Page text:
Three years ago a federal committee recommended against widespread screening for prostate cancer.
Many urologists warned at the time that the horrible advice by the U.S. Preventive Services Task Force, a panel that advises the federal government, likely would result in unnecessary deaths. Recent studies confirm that the testing and diagnosis of prostate cancer have dropped dramatically — almost surely the result of the task force’s flawed recommendation.
As The New York Times reports, the number of early-stage diagnoses of prostate cancer per 10,000 men age 50 and older dropped from 540.8 in 2008 to 416.2 in 2012.
Researchers don’t believe the drop was a result of there being fewer cases of the cancer, but rather the result of reduced screening.
The newspaper reports, “the percentage of men 50 and older who reported PSA screening in the previous 12 months dropped to 30.8 percent in 2013 from 37.8 percent in 2010.”
All this means more cases of prostate cancer are going undetected.
Supporters of the task force’s advice would say this is no big deal because prostate cancer is often slow growing and may never become life-threatening.
But the group, which was chaired by a pediatrician and did not include urologists or cancer specialists, ignored the fact that there also are virulent cases of prostate cancers that will be deadly if not detected early.
Without the painless PSA blood test, it is unlikely these cancers will be found until they have metastasized.
Yet the recommendation clearly has led to less concern about detection, and now Medicare officials are considering a measure that would penalize physicians who order the routine prostate-cancer screening for their patients, which would be an outrage.
The idea that the PSA test is unnecessary is, on its face, preposterous, considering how effective it had been in reducing the prostate cancer death rate.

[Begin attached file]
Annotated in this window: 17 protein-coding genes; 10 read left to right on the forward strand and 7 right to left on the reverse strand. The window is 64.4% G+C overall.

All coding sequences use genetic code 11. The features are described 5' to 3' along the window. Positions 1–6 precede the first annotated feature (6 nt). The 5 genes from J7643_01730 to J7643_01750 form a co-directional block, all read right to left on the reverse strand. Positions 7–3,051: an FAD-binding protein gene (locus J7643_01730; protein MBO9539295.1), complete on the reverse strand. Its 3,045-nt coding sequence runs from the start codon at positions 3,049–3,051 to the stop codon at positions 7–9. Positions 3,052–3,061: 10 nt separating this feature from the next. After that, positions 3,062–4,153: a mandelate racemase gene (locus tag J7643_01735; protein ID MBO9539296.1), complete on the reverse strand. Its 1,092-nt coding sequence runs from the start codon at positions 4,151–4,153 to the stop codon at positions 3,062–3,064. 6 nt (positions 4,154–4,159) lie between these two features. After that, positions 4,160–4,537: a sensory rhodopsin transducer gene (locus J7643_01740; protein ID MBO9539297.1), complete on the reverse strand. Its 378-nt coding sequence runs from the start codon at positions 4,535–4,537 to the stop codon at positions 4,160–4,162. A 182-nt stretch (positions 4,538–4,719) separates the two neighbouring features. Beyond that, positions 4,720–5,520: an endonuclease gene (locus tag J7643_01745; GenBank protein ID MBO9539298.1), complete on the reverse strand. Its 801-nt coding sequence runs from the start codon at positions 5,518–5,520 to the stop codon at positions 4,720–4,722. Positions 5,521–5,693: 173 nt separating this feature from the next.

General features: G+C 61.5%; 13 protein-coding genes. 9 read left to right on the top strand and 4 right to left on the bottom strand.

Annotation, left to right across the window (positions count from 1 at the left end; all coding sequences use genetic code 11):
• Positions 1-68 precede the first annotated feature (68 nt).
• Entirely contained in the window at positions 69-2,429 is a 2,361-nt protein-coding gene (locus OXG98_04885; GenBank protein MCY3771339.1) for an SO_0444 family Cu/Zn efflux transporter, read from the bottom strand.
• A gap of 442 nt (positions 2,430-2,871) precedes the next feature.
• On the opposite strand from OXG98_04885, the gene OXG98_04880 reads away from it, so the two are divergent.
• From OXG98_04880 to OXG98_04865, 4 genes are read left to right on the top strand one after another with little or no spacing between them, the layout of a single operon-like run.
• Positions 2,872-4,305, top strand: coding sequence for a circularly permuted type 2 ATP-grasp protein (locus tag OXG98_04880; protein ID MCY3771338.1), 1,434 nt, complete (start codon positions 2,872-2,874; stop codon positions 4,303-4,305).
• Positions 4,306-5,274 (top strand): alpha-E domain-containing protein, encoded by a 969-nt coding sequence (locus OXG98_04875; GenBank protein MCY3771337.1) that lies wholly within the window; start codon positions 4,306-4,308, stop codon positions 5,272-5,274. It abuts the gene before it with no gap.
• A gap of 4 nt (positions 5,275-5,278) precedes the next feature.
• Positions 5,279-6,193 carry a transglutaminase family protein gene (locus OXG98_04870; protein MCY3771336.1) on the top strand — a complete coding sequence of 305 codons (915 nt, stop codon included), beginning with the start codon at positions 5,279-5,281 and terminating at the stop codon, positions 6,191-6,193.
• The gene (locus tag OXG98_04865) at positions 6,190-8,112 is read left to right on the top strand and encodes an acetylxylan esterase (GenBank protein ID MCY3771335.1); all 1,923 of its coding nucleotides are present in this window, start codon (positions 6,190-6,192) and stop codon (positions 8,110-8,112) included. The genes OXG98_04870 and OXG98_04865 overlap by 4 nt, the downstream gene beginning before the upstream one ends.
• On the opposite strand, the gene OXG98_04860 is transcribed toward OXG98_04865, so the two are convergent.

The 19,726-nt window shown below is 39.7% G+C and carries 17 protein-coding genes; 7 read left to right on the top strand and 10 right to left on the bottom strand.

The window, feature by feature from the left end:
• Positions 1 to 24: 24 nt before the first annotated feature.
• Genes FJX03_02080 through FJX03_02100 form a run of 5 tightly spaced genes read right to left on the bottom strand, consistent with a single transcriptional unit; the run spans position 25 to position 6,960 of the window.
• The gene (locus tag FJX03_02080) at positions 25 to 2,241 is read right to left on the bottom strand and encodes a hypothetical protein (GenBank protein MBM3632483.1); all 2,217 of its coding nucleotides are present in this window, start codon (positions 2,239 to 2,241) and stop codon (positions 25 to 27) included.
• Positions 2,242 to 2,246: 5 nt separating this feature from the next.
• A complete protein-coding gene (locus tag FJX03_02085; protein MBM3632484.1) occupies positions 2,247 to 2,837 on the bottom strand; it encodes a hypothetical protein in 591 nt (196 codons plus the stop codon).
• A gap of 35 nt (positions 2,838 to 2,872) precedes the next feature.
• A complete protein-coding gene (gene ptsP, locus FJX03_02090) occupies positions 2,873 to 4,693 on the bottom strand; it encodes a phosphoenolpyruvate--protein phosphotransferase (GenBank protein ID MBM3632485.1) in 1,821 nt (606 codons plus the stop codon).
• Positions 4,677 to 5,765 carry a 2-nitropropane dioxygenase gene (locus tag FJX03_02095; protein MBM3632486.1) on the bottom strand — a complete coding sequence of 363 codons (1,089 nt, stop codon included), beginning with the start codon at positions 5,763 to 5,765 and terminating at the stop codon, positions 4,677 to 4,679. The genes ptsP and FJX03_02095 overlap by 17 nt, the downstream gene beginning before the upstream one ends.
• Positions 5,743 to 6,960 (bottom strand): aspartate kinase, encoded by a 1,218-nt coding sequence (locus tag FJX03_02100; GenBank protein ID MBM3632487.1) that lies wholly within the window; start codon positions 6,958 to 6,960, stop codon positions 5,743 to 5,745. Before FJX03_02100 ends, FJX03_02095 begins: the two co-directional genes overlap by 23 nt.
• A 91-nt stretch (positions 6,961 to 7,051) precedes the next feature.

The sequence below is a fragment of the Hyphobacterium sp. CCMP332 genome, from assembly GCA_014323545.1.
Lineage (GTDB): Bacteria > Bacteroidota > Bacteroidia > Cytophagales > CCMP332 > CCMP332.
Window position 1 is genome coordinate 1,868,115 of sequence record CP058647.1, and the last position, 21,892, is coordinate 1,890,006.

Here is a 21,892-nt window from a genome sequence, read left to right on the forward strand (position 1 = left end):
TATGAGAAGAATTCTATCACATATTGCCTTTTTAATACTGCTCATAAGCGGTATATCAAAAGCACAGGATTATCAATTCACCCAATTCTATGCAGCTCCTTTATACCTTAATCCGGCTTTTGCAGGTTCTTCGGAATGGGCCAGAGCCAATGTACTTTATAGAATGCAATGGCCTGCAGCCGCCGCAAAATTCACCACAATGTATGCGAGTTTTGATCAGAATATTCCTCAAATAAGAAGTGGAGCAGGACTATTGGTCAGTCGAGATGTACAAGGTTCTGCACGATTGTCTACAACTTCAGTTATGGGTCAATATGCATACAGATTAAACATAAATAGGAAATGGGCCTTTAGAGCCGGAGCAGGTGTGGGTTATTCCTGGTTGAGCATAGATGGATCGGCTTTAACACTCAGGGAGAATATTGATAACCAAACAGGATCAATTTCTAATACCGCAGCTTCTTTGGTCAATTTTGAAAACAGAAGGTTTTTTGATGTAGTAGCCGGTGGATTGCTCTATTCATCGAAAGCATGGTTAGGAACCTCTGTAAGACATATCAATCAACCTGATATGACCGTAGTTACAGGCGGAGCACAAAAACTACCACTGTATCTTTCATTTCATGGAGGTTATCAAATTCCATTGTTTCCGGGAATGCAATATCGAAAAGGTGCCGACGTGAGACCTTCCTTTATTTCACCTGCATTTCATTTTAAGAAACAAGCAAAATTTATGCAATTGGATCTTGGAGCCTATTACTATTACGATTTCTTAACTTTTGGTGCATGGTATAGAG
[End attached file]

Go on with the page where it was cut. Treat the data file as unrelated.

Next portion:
The U.S. prostate death rate dropped 44 percent after the PSA was widely adopted in 1992.
In 1992, the age-adjusted prostate cancer rate was 39.2 per 100,000 American men. By 2007, that had dropped to 23.5 per 100,000. That was no coincidence.
And consider an even more significant number. During that time there was an 80 percent reduction in the number of prostate cancers that had metastasized at the time of the original diagnosis.
So the claim that PSA testing doesn’t save lives is utterly ridiculous.
Dr. William Catalona, director of the Clinical Prostate Cancer Program at Northwestern University’s Feinberg School of Medicine in Chicago, predicted when the task force made its recommendation it could cause the prostate death rate to double by 2025. These new research numbers suggests more people, including those with the aggressive form of cancer, are forgoing screening and losing the opportunity for a cure.
The primary concern of the task force and Medicare officials seems to be preventing “overtreatment” and is surely motivated by an underlying effort to contain costs. The priority should be saving lives.
It might have made sense if the task force had, instead of recommending against PSA testing, simply emphasized a more conservative approach to treatment.
It’s true — most prostate cancers are slow growing and may never become deadly. But once patients learn they have it, they often understandably choose costly treatments — usually surgery or radiation — that can have unpleasant side effects, including incontinence and impotence.
Now more physicians are inclined to advise “watching, waiting” — monitoring the disease’s progress before recommending treatment.
With periodic PSA testing, physicians can chart the disease’s progress and in most cases take action when necessary.
It’s likely that tests will be developed that can distinguish between a slow-growing prostate cancer and a more dangerous one. But until that time comes, regardless of the task force’s flawed advice, PSA should be front and center in the war on prostate cancer.